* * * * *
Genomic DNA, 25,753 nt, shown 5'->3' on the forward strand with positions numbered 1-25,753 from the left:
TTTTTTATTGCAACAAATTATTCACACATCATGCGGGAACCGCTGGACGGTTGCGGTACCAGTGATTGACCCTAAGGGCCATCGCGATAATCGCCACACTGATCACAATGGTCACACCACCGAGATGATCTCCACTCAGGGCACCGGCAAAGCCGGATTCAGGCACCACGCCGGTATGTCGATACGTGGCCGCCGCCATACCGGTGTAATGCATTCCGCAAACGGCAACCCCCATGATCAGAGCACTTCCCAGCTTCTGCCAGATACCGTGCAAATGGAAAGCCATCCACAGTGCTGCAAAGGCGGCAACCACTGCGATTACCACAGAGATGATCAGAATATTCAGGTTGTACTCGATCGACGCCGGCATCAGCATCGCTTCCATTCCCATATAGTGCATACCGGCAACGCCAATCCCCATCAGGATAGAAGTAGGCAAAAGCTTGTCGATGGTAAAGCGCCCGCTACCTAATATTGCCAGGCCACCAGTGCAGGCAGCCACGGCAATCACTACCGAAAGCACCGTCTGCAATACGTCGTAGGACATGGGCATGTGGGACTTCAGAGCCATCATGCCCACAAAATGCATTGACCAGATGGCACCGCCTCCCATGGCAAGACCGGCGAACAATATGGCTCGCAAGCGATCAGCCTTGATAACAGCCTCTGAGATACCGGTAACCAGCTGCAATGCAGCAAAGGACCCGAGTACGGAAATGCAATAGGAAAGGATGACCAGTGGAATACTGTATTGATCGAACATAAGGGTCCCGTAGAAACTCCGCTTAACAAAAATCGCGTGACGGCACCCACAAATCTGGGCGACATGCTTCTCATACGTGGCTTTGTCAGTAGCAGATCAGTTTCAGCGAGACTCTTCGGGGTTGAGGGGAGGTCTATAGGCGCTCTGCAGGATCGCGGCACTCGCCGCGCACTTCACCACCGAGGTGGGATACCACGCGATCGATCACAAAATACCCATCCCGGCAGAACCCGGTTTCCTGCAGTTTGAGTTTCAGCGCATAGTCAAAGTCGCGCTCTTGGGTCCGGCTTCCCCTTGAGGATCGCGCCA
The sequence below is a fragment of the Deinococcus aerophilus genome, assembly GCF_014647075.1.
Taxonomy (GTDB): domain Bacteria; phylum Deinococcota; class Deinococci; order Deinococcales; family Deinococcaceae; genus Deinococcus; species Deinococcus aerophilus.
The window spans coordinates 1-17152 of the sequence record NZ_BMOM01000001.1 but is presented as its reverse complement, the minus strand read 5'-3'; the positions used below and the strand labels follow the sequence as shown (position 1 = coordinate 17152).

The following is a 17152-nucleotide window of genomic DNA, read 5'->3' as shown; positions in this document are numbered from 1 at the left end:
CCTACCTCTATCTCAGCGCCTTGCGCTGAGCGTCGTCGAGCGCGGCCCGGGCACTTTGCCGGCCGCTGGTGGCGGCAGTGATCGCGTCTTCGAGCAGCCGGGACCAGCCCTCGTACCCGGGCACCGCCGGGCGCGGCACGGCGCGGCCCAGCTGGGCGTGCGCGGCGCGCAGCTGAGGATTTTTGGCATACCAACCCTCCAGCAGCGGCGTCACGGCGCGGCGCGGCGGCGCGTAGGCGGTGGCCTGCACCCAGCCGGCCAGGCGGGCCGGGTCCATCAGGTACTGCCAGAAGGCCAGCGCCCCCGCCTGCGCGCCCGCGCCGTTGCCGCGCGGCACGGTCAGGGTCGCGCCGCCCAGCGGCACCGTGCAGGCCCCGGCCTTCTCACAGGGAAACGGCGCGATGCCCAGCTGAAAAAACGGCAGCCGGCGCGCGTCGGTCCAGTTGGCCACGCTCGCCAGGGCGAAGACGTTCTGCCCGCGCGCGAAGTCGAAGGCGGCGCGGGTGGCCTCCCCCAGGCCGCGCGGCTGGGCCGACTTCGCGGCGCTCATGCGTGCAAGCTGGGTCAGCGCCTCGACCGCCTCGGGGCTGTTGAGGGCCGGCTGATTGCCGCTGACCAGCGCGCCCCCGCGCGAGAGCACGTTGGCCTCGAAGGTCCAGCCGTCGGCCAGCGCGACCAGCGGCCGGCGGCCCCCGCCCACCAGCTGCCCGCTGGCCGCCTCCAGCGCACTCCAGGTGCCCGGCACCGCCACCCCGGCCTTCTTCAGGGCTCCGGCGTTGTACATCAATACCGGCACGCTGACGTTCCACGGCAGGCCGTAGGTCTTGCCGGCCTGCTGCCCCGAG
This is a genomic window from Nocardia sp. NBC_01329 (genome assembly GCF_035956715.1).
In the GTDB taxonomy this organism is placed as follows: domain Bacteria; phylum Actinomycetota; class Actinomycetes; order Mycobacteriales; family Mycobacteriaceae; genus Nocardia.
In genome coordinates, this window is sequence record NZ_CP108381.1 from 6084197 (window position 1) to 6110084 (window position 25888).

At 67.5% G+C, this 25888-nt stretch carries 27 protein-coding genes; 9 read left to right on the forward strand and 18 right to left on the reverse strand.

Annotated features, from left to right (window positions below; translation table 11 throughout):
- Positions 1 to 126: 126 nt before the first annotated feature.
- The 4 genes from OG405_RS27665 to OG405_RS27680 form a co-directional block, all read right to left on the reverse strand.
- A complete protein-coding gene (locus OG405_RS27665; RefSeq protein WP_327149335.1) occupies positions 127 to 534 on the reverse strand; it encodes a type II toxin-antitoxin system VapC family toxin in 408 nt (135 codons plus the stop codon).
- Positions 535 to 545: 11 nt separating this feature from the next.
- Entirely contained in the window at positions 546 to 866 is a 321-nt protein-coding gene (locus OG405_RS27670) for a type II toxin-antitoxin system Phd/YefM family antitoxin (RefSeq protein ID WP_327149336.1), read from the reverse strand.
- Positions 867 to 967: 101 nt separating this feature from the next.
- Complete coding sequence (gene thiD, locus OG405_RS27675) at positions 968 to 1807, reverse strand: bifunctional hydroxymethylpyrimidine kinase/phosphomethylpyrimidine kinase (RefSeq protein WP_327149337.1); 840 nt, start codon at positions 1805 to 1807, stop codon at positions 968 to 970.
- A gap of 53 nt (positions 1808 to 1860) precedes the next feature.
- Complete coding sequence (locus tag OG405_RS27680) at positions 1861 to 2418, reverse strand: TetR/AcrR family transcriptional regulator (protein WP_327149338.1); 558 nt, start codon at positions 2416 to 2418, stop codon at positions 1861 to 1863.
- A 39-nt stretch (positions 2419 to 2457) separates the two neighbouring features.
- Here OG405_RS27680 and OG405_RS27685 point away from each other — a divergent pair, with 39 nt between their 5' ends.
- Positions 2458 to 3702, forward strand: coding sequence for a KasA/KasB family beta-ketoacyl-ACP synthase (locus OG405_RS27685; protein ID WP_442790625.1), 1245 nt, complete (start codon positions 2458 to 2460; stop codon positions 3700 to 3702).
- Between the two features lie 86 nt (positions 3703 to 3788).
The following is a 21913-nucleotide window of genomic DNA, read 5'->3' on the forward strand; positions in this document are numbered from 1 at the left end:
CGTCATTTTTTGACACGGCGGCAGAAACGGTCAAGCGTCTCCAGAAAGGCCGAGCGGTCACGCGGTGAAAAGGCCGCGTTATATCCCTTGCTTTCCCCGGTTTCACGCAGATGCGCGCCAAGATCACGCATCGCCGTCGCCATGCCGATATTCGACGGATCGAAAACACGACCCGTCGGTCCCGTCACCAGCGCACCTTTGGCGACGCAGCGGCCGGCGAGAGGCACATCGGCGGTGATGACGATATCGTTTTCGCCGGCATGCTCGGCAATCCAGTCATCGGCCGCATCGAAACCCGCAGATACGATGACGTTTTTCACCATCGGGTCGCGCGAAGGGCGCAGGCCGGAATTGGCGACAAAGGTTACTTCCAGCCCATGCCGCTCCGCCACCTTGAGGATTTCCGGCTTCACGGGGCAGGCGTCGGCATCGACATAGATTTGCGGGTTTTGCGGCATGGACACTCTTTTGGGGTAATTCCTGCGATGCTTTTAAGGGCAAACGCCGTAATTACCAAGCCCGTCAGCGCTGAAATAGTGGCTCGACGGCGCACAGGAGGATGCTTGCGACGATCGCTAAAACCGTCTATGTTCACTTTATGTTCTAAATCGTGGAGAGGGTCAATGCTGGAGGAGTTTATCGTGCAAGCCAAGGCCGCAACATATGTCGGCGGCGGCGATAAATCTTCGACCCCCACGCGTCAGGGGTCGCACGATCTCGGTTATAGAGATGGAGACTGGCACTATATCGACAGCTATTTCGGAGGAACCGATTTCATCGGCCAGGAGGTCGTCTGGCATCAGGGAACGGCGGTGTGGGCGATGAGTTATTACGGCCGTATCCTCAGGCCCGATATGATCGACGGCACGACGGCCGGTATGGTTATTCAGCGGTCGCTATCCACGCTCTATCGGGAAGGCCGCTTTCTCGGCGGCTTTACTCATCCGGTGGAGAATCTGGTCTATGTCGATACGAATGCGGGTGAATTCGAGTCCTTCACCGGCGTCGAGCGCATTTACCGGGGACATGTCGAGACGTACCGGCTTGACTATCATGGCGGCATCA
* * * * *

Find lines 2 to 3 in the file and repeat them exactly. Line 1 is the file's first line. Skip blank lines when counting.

TTTTTTATTGCAACAAATTATTCACACATCATGCGGGAACCGCTGGACGGTTGCGGTACCAGTGATTGACCCTAAGGGCCATCGCGATAATCGCCACACTGATCACAATGGTCACACCACCGAGATGATCTCCACTCAGGGCACCGGCAAAGCCGGATTCAGGCACCACGCCGGTATGTCGATACGTGGCCGCCGCCATACCGGTGTAATGCATTCCGCAAACGGCAACCCCCATGATCAGAGCACTTCCCAGCTTCTGCCAGATACCGTGCAAATGGAAAGCCATCCACAGTGCTGCAAAGGCGGCAACCACTGCGATTACCACAGAGATGATCAGAATATTCAGGTTGTACTCGATCGACGCCGGCATCAGCATCGCTTCCATTCCCATATAGTGCATACCGGCAACGCCAATCCCCATCAGGATAGAAGTAGGCAAAAGCTTGTCGATGGTAAAGCGCCCGCTACCTAATATTGCCAGGCCACCAGTGCAGGCAGCCACGGCAATCACTACCGAAAGCACCGTCTGCAATACGTCGTAGGACATGGGCATGTGGGACTTCAGAGCCATCATGCCCACAAAATGCATTGACCAGATGGCACCGCCTCCCATGGCAAGACCGGCGAACAATATGGCTCGCAAGCGATCAGCCTTGATAACAGCCTCTGAGATACCGGTAACCAGCTGCAATGCAGCAAAGGACCCGAGTACGGAAATGCAATAGGAAAGGATGACCAGTGGAATACTGTATTGATCGAACATAAGGGTCCCGTAGAAACTCCGCTTAACAAAAATCGCGTGACGGCACCCACAAATCTGGGCGACATGCTTCTCATACGTGGCTTTGTCAGTAGCAGATCAGTTTCAGCGAGACTCTTCGGGGTTGAGGGGAGGTCTATAGGCGCTCTGCAGGATCGCGGCACTCGCCGCGCACTTCACCACCGAGGTGGGATACCACGCGATCGATCACAAAATACCCATCCCGGCAGAACCCGGTTTCCTGCAGTTTGAGTTTCAGCGCATAGTCAAAGTCGCGCTCTTGGGTCCGGCTTCCCCTTGAGGATCGCGCCA
The sequence below is a fragment of the Deinococcus aerophilus genome, assembly GCF_014647075.1.